Fedora "backports" repo? (Was Re: PostgreSQL 9 for F14?)
jonathan at jonmasters.org
Wed Sep 22 04:34:57 UTC 2010
On Tue, 2010-09-21 at 10:59 -0400, Brandon Lozza wrote:
> On Tue, Sep 21, 2010 at 7:40 PM, Jesse Keating <jkeating at redhat.com> wrote:
> > On 09/21/2010 07:20 AM, Brandon Lozza wrote:
> >> One thing I wanted to point out. Windows users get to install the
> >> latest Firefox, KDE, and other apps without having to wait for a new
> >> Windows release. If users had to wait for Windows 8 to get the latest
> >> Firefox, things would be messy. I don't understand what the fear is of
> >> doing this on GNU/Linux.
In my personal opinion, Windows makes mistakes, but is more enlightened
when it comes to embracing users installing stuff they did not get from
Microsoft. On non-enterprise Linux systems, the libraries and userland
change so often you really do need to either have a third party building
for every release, or getting it in the distro (which isn't always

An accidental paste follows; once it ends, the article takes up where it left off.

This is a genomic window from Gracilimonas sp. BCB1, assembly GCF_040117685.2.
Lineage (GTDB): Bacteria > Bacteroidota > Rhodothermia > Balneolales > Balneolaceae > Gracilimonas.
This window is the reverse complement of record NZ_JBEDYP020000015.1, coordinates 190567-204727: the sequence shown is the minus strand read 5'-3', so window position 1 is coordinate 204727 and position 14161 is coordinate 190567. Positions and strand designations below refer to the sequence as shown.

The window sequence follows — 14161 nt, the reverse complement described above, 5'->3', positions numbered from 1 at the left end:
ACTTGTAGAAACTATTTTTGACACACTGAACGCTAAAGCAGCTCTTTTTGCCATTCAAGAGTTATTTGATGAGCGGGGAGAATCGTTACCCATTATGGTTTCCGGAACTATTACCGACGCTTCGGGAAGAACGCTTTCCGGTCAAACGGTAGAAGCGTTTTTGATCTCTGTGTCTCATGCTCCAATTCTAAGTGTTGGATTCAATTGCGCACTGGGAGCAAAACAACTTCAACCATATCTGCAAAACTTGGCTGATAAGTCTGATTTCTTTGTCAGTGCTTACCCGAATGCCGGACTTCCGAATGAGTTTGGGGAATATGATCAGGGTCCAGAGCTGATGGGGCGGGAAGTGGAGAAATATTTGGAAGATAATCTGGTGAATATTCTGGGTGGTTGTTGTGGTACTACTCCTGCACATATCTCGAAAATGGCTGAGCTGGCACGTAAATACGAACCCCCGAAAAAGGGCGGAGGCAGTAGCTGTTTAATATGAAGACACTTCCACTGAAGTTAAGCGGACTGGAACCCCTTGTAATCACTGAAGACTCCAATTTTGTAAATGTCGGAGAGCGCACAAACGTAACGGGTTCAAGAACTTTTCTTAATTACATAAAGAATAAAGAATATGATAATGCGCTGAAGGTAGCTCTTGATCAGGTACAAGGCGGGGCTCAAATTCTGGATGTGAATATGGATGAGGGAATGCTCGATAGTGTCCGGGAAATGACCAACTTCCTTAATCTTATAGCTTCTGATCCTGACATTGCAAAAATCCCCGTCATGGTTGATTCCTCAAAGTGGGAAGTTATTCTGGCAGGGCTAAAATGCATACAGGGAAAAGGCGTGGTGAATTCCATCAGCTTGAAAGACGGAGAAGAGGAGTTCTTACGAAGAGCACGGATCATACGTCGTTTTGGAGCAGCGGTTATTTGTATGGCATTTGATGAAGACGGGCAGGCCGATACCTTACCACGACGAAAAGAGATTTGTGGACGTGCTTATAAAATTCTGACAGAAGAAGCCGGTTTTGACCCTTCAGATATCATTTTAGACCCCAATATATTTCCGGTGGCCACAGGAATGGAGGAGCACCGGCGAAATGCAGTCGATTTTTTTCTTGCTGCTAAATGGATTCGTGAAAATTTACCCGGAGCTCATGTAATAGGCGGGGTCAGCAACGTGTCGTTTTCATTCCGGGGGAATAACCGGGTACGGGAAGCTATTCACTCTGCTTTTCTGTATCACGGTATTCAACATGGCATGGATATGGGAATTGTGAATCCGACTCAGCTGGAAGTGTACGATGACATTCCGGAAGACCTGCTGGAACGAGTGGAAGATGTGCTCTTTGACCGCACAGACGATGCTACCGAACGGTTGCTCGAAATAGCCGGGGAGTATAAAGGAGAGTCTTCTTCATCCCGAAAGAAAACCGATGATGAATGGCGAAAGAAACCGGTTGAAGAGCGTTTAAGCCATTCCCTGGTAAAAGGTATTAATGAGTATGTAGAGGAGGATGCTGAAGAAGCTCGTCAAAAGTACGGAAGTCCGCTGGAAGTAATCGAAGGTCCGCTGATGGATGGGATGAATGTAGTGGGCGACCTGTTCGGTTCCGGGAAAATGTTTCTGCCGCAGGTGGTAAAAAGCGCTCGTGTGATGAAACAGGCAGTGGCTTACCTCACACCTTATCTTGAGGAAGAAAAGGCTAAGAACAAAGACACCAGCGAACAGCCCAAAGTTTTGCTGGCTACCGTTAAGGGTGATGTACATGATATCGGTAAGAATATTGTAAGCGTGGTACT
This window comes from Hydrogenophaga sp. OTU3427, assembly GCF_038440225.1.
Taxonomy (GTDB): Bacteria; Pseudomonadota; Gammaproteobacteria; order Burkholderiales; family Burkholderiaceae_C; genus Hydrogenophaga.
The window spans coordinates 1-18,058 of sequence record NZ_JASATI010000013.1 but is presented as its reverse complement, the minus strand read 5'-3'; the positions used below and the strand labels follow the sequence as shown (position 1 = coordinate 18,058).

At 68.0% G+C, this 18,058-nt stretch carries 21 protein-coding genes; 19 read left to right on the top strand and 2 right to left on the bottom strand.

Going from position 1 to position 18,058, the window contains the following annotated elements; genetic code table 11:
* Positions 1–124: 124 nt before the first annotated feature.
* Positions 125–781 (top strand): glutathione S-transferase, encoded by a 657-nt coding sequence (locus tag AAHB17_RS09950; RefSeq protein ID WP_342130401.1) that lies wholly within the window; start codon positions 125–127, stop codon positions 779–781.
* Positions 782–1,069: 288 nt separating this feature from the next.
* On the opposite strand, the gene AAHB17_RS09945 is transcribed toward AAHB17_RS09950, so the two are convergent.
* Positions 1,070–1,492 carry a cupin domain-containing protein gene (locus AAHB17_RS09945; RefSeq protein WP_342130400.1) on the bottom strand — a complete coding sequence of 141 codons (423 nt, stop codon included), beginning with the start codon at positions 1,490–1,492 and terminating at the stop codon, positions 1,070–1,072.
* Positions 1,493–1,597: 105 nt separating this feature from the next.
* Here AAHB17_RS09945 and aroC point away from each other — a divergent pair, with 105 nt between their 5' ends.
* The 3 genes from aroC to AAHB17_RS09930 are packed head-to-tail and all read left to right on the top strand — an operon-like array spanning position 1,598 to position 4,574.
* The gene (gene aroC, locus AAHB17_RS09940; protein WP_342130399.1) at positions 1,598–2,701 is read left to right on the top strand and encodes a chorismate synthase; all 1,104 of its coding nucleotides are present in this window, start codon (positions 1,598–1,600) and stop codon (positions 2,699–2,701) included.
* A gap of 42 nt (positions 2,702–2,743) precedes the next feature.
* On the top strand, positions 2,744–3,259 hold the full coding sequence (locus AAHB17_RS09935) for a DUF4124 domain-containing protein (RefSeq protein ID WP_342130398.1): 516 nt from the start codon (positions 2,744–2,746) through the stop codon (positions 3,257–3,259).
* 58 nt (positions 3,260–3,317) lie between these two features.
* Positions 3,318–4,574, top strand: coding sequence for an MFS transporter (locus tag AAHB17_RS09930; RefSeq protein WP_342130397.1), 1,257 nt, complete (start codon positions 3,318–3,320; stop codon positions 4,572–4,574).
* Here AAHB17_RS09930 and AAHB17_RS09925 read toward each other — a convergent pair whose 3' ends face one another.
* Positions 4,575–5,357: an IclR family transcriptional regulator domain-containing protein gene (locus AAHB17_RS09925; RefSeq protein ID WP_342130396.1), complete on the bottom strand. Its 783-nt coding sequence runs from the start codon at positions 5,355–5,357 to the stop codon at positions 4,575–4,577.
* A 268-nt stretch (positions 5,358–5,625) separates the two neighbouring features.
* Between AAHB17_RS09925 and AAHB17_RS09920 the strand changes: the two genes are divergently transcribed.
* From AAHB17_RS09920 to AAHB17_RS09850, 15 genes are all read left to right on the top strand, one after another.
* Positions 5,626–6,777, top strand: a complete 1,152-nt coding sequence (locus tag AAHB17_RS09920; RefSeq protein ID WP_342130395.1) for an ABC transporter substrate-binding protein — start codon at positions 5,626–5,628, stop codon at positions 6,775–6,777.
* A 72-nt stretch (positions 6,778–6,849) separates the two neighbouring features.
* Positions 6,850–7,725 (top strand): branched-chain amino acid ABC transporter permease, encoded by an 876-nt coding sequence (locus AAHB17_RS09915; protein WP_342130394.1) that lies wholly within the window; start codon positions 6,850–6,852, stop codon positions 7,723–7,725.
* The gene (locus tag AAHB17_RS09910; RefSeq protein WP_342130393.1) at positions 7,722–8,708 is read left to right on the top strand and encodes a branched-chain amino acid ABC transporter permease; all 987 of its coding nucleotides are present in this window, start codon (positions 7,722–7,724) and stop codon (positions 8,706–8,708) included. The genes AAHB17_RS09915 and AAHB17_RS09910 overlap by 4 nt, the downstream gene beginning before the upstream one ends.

practical or possible). I'm sure I'll be told how "wrong" I am.
> However, if for example Microsoft had a similar system and did package
> software for it. Their users would be up in arms for the latest
> firefox too and Microsoft wouldn't keep them on an old firefox
> version. Where is the logic in NOT having the latest software as long
> as it doesn't break file format compatibility?
You know what's kinda cool about some other Operating Systems? (Linux,
non-Linux, etc.) You install them, then they always work the same way
until you decide to upgrade them one day (when you set aside time to fix
all the "this shouldn't be a problem, but oh yea, there's that corner
case that..." issues). All the bugs are consistent, if you plug in a
gizmo it works or doesn't, but there are few random surprises. I love
lack of random surprises. It's not just file formats and the innards.
I'd rather see either a backports repo with all the junk, or just no
junk and only have new stuff land in the next release. That changes
nothing about Fedora releases, other than adding predictability.
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